For a long time anterior to its settlement by the whites the country embraced within the limits of this town was the home of the red man. Windsor,4  says Wilkinson, "appears to have been a half-way resting place for the 'Six Nations,' as they passed south to Wyoming or its neighborhood; or for the tribes of the Wyoming valley as they passed north. Their path over the Oquago mountain, and also over a mountain this side, nearer the village, [Binghamton] was worn very deep, and is still plainly visible." The mountain referred to in the quotation extends on both sides of the river, toward which, on either side, it has a gentle slop, and incloses a beautiful vale from three to four miles in length and from one to one and one-half miles in width. The route pursued by the Indians was also the one followed by many of the early New England settlers to reach their western homes. "That portion of Gen. Clinton's army, not embarked in the boats, at the time of his inroad against the Iroquois of [this] valley in 1779, took the same course from river to river; and in 1785 a portion of James McMaster's pioneer company from the Mohawk crossed from that point over the same ground which their Indian predecessors with their intimate knowledge of the geographical features of the country, had so long before, with intuitive woodland sagacity, pronounced feasible."5  "The evidence we have," says Wilkinson, in the Annals of Binghamton, " of its great antiquity, and of its distinction at some date or other, is from the numerous and valuable trinkets that were found by the whites when they came to dig and plow upon its plains. The apple trees also found growing there, of great size, and of apparently great age; their number, too, and the variety and richness of the fruit; all indicated the antiquity and importance of the place. A great number of human bones from various depths below the surface, were thrown up from time to time. Some of these were of peculiar formation. A scull was found with the lower jaw attached to it, which had an entire double row of teeth; a single row above, but all double teeth." Remains of a fort, constructed to meet the enemy from the river, were discernible to the first settlers; and as they presented indications of its recent construction the impression prevailed that it was built when Gen. Clinton passed down the river. This, however, seems improbable, since the Indians did not offer any resistance to him or even show themselves. It is highly probable, (in view of the fact that traces of its existence would, at that early day, require much more time for their obliteration, than under the attrition of the present comparatively thickly populated country in its vicinity,) that it was constructed at a much earlier day, and quite possibly during the French and Indian war, as we find mention of a fort which it was then contemplated to erect at this place, and expressions of fear that opposition would be made to the project which would render it difficult to procure workmen for that service, in a letter addressed by Rev. John Ogilvie to Sir Wm. Johnson under date of May 14, 1756.6  The object of erecting this fort was doubtless to afford protection to and extend the missionary labors in this section, which were instituted about the middle of the last century. The Indians of Oquaga were religiously disposed and were among the first to avail themselves of the advantages of the Indian School instituted at Stockbridge at a very early day. They are supposed for this reason to have belonged to the Iroquois, who were distinguished for their deep interest in religious matters. A large number of them went to Stockbridge while Jonathan Edwards,7  who was afterwards president of Princeton College, was a missionary there, and were commended to him by the sachems of the Mohawks, in council, as being worthy of peculiar tenderness and care, since, as they ingenuously admitted, the Oquagas "much excelled their own tribe in religion and virtue." Accordingly Mr. Edwards interested himself in their behalf and secured for them a missionary in the person of Rev. Gideon Hawley, who, in company with Timothy Woodbridge and Mr. and Mrs. Benjamin Ashley,8  the latter of whom went in the capacity of interpreter, visited Oquaga in 1753, and Hawley remained there until the breaking out of the French war, when he was admonished that it was unsafe to remain longer, his companions having previously returned.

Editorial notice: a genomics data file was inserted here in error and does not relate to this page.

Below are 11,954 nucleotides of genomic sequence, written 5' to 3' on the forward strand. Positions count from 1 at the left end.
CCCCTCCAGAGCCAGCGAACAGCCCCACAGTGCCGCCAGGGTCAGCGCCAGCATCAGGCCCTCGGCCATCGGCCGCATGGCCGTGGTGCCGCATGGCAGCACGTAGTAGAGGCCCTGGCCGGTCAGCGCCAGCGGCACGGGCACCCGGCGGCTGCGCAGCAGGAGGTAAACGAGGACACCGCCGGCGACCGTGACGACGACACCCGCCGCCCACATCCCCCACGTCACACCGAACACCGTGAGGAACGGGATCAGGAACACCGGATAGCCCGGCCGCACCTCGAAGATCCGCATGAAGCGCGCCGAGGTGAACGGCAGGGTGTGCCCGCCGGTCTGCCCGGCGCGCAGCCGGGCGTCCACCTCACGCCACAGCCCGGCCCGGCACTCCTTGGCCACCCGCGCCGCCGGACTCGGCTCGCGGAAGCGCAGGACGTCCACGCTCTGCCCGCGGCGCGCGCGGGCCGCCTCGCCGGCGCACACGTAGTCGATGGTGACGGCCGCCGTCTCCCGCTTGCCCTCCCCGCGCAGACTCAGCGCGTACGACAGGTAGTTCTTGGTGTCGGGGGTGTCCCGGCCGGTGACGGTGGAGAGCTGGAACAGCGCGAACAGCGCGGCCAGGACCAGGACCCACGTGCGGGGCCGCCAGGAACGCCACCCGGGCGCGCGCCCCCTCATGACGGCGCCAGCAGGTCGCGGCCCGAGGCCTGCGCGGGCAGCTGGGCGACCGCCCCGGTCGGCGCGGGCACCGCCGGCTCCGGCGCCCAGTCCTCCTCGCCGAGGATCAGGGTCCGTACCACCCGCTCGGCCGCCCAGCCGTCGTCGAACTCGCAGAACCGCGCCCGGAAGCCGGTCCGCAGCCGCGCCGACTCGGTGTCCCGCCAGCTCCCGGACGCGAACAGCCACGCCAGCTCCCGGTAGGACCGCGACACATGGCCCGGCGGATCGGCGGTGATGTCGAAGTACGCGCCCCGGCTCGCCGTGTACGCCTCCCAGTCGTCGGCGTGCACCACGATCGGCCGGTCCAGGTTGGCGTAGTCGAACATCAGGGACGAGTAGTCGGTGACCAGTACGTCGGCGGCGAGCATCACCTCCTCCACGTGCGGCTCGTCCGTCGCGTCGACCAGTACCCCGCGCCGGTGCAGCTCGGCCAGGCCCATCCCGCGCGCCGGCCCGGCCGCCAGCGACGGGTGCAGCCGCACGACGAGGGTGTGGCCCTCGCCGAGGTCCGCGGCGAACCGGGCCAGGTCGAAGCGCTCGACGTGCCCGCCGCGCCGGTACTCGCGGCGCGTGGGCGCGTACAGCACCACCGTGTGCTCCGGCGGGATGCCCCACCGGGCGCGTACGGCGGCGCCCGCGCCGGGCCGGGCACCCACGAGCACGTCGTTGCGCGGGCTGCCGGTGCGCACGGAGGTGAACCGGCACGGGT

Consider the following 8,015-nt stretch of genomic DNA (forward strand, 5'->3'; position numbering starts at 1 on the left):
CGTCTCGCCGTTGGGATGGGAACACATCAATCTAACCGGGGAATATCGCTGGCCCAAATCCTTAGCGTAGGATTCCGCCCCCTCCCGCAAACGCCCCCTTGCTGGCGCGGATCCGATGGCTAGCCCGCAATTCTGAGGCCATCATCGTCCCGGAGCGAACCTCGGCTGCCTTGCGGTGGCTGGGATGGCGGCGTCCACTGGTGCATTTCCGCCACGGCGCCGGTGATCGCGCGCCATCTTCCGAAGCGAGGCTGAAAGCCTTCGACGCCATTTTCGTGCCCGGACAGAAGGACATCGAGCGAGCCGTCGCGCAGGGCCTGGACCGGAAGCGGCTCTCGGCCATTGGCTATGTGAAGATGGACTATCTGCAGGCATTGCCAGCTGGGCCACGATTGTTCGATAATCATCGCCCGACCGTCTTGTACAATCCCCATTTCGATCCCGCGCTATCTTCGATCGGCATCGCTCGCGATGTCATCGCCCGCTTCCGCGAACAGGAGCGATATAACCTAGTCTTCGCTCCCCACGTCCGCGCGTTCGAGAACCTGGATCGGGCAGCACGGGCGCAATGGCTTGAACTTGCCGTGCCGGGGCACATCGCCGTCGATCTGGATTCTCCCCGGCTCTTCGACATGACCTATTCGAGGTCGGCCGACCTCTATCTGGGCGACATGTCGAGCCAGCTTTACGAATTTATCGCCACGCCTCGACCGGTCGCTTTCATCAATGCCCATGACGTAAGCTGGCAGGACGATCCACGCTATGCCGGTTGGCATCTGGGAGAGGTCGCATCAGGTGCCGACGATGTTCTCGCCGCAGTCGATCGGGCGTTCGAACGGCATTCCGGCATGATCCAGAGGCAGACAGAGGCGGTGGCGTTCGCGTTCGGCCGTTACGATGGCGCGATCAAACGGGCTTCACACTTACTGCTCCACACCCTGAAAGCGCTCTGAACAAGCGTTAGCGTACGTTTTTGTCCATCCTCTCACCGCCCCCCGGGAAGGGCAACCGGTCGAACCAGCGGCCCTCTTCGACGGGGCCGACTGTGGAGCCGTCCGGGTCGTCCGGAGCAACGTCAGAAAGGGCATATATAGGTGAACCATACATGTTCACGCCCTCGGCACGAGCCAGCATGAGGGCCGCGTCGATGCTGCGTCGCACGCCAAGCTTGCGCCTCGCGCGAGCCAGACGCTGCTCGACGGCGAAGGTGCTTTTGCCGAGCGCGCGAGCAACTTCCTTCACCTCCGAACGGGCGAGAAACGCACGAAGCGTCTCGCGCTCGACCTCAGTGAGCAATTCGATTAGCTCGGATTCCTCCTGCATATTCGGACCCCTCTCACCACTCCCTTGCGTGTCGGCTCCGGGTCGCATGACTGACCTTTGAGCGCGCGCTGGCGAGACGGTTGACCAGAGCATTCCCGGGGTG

Mr. Hawley thus describes his reception at Oquaga: